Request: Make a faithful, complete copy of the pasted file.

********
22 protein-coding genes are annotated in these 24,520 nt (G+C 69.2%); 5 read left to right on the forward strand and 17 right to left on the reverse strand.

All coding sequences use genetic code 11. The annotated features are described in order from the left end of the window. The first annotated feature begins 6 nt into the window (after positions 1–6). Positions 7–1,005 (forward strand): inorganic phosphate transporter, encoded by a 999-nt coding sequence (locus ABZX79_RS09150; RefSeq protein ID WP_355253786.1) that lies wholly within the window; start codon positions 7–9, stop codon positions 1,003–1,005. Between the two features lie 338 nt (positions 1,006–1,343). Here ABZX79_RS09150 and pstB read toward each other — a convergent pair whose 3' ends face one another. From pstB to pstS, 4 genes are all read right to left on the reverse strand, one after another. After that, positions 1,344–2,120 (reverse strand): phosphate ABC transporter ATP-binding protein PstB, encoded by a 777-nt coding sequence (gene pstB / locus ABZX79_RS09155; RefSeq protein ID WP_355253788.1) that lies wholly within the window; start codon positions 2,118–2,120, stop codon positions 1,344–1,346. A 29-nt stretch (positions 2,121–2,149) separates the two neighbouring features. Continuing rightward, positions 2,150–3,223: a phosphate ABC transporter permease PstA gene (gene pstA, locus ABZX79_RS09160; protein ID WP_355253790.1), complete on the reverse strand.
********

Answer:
22 protein-coding genes are annotated in these 24,520 nt (G+C 69.2%); 5 read left to right on the forward strand and 17 right to left on the reverse strand.

All coding sequences use genetic code 11. The annotated features are described in order from the left end of the window. The first annotated feature begins 6 nt into the window (after positions 1–6). Positions 7–1,005 (forward strand): inorganic phosphate transporter, encoded by a 999-nt coding sequence (locus ABZX79_RS09150; RefSeq protein ID WP_355253786.1) that lies wholly within the window; start codon positions 7–9, stop codon positions 1,003–1,005. Between the two features lie 338 nt (positions 1,006–1,343). Here ABZX79_RS09150 and pstB read toward each other — a convergent pair whose 3' ends face one another. From pstB to pstS, 4 genes are all read right to left on the reverse strand, one after another. After that, positions 1,344–2,120 (reverse strand): phosphate ABC transporter ATP-binding protein PstB, encoded by a 777-nt coding sequence (gene pstB / locus ABZX79_RS09155; RefSeq protein ID WP_355253788.1) that lies wholly within the window; start codon positions 2,118–2,120, stop codon positions 1,344–1,346. A 29-nt stretch (positions 2,121–2,149) separates the two neighbouring features. Continuing rightward, positions 2,150–3,223: a phosphate ABC transporter permease PstA gene (gene pstA, locus ABZX79_RS09160; protein ID WP_355253790.1), complete on the reverse strand.